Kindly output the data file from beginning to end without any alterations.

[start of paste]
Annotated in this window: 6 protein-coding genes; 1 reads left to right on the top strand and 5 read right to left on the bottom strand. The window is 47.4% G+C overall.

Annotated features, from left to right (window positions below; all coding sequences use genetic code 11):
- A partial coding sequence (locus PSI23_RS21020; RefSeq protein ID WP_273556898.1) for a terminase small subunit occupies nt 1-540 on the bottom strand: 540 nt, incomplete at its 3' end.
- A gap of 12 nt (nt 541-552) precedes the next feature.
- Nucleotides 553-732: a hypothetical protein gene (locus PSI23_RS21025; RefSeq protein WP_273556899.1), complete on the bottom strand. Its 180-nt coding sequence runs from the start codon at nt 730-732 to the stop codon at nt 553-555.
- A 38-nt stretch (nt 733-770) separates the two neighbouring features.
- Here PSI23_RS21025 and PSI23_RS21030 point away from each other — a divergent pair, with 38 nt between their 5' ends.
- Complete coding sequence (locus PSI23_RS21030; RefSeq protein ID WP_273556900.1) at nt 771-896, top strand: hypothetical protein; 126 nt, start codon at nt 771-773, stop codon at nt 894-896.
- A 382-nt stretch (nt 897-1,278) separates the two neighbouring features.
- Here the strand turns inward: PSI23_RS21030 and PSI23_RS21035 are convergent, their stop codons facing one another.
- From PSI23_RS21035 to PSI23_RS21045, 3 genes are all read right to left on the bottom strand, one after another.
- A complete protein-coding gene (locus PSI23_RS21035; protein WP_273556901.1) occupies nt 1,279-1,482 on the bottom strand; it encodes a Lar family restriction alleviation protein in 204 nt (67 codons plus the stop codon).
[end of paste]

Annotated in this window: 6 protein-coding genes; 1 reads left to right on the top strand and 5 read right to left on the bottom strand. The window is 47.4% G+C overall.

Annotated features, from left to right (window positions below; all coding sequences use genetic code 11):
- A partial coding sequence (locus PSI23_RS21020; RefSeq protein ID WP_273556898.1) for a terminase small subunit occupies nt 1-540 on the bottom strand: 540 nt, incomplete at its 3' end.
- A gap of 12 nt (nt 541-552) precedes the next feature.
- Nucleotides 553-732: a hypothetical protein gene (locus PSI23_RS21025; RefSeq protein WP_273556899.1), complete on the bottom strand. Its 180-nt coding sequence runs from the start codon at nt 730-732 to the stop codon at nt 553-555.
- A 38-nt stretch (nt 733-770) separates the two neighbouring features.
- Here PSI23_RS21025 and PSI23_RS21030 point away from each other — a divergent pair, with 38 nt between their 5' ends.
- Complete coding sequence (locus PSI23_RS21030; RefSeq protein ID WP_273556900.1) at nt 771-896, top strand: hypothetical protein; 126 nt, start codon at nt 771-773, stop codon at nt 894-896.
- A 382-nt stretch (nt 897-1,278) separates the two neighbouring features.
- Here the strand turns inward: PSI23_RS21030 and PSI23_RS21035 are convergent, their stop codons facing one another.
- From PSI23_RS21035 to PSI23_RS21045, 3 genes are all read right to left on the bottom strand, one after another.
- A complete protein-coding gene (locus PSI23_RS21035; protein WP_273556901.1) occupies nt 1,279-1,482 on the bottom strand; it encodes a Lar family restriction alleviation protein in 204 nt (67 codons plus the stop codon).